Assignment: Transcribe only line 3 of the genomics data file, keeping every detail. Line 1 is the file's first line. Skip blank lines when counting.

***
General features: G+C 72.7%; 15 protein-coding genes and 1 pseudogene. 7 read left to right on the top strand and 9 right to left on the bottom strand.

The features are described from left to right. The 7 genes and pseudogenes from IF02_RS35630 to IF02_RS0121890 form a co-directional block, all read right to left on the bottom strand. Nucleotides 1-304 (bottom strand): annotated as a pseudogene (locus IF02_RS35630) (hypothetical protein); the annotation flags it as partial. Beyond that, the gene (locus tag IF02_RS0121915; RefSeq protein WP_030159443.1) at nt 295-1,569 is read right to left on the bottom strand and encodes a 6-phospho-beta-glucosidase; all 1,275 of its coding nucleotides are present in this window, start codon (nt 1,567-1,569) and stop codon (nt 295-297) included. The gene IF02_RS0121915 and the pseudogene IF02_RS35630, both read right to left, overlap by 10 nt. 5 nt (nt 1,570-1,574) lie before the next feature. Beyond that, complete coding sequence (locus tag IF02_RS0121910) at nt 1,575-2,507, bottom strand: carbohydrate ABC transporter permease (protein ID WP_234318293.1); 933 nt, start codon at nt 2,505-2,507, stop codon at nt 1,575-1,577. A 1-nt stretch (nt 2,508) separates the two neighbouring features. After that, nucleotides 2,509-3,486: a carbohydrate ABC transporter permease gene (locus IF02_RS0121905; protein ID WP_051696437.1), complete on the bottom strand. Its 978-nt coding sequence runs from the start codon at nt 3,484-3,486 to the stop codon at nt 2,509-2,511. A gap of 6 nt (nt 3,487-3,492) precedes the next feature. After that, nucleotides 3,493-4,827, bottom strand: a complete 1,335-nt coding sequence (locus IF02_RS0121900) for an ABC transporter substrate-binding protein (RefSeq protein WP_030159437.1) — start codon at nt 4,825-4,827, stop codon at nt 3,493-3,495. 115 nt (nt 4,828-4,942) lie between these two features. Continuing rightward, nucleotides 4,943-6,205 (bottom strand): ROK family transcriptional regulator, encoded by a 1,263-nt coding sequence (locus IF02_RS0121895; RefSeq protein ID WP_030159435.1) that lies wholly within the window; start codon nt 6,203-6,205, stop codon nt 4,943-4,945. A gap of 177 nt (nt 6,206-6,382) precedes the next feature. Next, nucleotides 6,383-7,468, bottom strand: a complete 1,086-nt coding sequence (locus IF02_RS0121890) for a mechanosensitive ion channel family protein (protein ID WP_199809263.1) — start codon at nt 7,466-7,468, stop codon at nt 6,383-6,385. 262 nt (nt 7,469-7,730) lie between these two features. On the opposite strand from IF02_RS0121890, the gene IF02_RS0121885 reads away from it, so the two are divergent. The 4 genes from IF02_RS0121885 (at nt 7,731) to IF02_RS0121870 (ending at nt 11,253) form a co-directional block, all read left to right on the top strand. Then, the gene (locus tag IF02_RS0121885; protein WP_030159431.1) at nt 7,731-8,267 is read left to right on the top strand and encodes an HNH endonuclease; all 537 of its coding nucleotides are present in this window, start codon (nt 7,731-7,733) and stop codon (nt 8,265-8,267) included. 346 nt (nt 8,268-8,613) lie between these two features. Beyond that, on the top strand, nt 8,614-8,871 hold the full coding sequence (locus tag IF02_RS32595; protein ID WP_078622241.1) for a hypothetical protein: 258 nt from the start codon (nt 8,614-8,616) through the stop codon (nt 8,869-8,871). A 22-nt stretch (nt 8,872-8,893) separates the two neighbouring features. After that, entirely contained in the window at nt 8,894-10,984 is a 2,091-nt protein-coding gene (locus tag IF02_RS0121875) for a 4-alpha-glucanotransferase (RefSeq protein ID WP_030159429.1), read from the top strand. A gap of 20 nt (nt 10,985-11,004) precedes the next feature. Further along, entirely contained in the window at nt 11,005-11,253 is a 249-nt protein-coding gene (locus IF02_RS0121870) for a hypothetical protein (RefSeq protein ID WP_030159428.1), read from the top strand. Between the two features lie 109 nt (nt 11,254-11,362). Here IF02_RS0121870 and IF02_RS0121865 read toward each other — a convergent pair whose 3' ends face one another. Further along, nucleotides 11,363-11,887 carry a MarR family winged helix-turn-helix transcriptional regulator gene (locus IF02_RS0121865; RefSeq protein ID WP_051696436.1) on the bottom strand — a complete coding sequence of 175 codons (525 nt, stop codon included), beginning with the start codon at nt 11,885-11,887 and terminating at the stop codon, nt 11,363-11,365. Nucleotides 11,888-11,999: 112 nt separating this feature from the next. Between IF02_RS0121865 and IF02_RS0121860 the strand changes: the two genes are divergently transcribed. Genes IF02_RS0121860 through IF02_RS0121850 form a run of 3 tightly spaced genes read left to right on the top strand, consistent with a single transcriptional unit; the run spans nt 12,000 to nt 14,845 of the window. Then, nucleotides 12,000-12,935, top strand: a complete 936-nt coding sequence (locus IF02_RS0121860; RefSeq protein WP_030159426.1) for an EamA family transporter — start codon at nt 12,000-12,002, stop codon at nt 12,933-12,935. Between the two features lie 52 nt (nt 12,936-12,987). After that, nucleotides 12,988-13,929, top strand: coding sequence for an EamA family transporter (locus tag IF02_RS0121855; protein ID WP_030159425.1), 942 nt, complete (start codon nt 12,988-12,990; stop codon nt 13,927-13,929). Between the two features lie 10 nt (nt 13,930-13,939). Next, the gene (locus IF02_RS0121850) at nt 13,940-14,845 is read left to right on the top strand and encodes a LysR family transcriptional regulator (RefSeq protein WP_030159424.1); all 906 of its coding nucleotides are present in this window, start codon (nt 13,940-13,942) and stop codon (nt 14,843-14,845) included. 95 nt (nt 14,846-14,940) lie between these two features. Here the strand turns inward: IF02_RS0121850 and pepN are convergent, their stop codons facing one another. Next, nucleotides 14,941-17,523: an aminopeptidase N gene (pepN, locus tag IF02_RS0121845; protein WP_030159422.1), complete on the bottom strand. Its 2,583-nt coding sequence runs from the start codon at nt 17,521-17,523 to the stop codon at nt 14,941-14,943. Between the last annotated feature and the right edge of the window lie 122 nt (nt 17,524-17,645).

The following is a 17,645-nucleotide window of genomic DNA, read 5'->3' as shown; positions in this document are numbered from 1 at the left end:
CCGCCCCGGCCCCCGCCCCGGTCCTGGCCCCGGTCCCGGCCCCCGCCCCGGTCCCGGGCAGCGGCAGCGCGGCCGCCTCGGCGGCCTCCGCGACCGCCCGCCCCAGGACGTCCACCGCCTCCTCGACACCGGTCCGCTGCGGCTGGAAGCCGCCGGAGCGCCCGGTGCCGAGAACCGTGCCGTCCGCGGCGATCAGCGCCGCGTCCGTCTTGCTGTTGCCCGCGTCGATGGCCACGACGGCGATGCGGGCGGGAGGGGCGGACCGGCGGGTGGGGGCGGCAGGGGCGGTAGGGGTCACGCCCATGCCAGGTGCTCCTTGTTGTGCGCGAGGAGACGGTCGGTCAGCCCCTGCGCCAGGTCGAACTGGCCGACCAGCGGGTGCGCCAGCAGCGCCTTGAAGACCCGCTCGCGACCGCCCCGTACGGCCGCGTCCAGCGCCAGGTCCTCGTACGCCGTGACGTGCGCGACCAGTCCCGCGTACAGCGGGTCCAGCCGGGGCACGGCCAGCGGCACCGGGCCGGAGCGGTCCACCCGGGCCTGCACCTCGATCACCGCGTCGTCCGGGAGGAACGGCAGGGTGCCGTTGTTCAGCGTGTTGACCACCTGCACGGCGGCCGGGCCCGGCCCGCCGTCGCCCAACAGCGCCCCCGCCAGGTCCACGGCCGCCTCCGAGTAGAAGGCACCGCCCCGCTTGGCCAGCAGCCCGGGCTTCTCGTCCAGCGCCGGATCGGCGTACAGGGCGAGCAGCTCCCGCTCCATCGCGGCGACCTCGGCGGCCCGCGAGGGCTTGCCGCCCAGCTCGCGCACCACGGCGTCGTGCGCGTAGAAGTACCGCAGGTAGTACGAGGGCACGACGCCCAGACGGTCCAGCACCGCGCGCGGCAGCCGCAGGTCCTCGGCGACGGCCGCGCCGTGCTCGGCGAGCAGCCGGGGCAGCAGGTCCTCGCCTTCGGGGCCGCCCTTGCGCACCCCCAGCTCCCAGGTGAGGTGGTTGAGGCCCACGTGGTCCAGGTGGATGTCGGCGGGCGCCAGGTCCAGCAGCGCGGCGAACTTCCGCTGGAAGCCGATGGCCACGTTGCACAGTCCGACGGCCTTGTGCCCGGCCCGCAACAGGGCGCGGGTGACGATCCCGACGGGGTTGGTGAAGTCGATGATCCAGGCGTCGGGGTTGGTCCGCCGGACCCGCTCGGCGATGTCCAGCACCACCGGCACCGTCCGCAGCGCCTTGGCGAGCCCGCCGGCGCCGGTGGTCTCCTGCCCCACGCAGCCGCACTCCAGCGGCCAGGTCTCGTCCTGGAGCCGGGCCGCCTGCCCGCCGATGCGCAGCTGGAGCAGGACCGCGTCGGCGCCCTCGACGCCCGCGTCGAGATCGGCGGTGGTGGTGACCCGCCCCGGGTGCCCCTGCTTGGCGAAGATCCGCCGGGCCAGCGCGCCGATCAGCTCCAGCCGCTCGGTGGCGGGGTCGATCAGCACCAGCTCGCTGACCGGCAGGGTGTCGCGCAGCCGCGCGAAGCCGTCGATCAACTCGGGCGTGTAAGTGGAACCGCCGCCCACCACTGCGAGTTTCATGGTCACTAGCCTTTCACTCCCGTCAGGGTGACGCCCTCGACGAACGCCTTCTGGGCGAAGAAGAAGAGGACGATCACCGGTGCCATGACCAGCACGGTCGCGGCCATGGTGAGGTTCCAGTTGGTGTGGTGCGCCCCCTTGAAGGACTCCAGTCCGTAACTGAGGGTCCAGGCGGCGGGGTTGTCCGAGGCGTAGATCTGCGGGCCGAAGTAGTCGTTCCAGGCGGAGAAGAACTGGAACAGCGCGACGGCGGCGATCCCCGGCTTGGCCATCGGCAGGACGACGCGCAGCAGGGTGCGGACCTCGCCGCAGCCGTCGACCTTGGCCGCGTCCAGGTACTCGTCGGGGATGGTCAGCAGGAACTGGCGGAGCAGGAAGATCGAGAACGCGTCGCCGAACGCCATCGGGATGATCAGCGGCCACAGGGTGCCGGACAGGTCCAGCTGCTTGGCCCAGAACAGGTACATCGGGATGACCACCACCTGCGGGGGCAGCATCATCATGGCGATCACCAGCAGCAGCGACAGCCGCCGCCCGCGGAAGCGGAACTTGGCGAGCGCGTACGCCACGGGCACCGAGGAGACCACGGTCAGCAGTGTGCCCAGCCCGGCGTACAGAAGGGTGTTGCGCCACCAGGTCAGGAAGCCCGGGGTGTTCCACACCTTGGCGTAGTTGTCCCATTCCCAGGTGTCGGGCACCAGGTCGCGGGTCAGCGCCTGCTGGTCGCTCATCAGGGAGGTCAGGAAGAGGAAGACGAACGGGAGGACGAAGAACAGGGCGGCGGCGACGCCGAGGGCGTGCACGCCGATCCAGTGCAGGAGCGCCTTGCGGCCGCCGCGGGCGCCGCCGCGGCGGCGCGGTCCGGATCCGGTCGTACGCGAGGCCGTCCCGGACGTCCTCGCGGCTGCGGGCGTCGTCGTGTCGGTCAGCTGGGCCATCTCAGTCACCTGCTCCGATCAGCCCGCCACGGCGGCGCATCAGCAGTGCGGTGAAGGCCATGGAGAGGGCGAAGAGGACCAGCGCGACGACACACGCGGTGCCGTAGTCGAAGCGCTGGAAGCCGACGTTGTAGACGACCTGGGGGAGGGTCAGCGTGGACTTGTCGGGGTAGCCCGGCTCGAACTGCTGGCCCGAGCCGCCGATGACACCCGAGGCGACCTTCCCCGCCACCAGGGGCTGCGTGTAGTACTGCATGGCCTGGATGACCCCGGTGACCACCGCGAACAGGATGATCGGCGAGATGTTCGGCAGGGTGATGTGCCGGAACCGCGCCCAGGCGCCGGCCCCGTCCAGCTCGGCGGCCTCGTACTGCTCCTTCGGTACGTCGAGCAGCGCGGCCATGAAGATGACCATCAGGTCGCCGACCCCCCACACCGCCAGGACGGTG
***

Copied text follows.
The following is a 17,645-nucleotide window of genomic DNA, read 5'->3' as shown; positions in this document are numbered from 1 at the left end: